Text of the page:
“In my position I am currently working on learning, evaluating and trying to improve the effectiveness of the resident office through construction contracts, operating producers, plans and specifications” said Addison “Many of the projects in GRO  are dredging and placement improvement along the GIWW and Galveston Harbor. It has been a great experience learning dredging contracts, meeting local sponsors, and the importance of the work USACE does for the local economy”

Addison has earned a Bachelor of Science in Civil Engineering in 2009 at the Florida Agricultural and Mechanical University (FAMU) and was recently accepted in the Auburn Construction Management program, a year-long program with USACE. In the years she has served as a civil engineer she has earned a Commander’s award for Civilian Service in 2017, Achievement medal for Civilian Service in 2017, and a Diversity and Inclusive award in 2012. In her free time she enjoys reading, singing, and spending with her Fiancé.


Little Rock District Town Hall Highlights Priorities

“In case you have not heard, our number one priority is hiring new folks,” said Col. Robert Dixon, Little Rock District commander, to a crowd of hundreds during the most recent district town hall in Little Rock.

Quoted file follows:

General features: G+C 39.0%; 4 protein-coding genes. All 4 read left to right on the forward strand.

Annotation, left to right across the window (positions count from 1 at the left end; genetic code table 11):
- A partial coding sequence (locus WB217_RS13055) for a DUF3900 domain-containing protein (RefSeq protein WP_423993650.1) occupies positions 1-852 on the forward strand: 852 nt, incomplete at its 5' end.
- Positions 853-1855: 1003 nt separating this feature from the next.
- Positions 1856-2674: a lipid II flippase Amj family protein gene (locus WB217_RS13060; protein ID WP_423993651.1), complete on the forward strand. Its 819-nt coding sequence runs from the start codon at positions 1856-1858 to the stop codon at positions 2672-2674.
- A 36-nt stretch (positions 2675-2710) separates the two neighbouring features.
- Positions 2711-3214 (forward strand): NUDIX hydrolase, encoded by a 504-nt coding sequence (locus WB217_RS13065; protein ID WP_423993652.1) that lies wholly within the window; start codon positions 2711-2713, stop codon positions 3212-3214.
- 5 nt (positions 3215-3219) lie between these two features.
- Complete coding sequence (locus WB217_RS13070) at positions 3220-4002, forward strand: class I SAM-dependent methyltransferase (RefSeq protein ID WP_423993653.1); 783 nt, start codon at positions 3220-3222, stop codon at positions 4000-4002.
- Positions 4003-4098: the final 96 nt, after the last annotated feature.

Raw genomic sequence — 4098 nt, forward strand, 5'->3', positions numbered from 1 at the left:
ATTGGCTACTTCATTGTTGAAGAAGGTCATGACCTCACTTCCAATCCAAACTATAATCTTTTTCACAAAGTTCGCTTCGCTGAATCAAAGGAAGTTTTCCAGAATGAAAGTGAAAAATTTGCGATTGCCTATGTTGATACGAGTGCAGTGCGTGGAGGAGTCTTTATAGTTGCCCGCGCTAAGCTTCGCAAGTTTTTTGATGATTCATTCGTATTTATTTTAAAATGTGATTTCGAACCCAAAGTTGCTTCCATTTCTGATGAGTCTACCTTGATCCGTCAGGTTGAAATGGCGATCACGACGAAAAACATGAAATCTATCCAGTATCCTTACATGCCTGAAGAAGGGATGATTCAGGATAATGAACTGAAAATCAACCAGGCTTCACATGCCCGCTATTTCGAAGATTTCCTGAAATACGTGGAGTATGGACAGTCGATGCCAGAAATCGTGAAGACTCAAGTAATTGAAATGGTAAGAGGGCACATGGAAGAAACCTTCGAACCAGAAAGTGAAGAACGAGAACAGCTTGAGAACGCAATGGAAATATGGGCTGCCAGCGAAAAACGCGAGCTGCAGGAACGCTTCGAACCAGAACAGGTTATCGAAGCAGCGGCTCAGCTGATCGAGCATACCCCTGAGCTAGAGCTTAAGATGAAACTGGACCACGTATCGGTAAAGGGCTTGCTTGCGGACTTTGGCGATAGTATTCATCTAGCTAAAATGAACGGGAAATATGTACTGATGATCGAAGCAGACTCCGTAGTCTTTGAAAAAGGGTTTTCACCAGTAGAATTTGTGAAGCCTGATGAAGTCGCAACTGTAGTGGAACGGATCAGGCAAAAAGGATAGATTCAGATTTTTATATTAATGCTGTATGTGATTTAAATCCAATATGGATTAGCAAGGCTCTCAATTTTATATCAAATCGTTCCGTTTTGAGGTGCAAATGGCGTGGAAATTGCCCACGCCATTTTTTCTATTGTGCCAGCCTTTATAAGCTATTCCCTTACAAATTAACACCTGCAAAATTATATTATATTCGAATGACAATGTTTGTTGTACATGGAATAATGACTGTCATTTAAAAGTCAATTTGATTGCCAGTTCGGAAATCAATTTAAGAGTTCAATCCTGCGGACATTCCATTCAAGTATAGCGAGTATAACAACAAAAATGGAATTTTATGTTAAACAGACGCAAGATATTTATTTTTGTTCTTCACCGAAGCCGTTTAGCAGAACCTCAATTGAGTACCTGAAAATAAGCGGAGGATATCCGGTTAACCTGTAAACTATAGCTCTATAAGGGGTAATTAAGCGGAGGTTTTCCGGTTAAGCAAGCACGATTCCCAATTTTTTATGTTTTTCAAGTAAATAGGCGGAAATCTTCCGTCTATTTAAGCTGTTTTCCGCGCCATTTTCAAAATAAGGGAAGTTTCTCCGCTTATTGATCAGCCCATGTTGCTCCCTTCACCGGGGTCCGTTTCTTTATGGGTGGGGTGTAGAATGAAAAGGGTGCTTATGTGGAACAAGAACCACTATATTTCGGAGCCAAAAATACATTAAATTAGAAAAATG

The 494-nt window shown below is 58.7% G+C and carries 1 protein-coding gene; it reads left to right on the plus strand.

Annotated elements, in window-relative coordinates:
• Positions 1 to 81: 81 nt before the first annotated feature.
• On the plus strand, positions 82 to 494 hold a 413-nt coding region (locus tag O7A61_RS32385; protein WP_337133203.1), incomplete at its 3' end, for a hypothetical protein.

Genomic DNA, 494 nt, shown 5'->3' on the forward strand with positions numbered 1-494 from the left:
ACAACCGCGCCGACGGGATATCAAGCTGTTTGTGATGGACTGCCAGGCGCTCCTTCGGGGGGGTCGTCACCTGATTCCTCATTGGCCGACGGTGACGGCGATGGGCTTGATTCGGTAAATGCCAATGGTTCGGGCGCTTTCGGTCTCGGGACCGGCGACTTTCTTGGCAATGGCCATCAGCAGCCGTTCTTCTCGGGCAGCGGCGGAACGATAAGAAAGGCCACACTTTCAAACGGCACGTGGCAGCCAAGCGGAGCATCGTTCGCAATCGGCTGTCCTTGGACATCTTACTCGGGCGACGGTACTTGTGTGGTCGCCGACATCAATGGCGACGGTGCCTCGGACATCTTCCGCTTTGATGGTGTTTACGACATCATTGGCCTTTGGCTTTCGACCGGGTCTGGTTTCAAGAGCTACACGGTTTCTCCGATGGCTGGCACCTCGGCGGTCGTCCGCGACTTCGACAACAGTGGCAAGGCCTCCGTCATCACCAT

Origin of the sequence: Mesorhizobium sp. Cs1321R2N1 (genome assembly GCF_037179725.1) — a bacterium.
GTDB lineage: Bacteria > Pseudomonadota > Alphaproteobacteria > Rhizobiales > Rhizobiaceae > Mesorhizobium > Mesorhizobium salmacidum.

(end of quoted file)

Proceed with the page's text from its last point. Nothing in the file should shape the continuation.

In his discussion he covered everything from hiring actions to deployments. And a discussion is exactly what this town hall was, a back and forth discussion between him and many of the district’s 700 professionals. They asked tough questions, and he provided frank and honest answers.

Dixon started by highlighting many of the challenges the district faced in 2017 and early 2018.

“Twelve months ago we were in the middle of a flood fight,” he said. “At the end of the summer we got a three-hit surprise…Harvey, Irma and Maria. We got to spend a lot of time in Houston, Puerto Rico and Florida; and then California caught on fire.”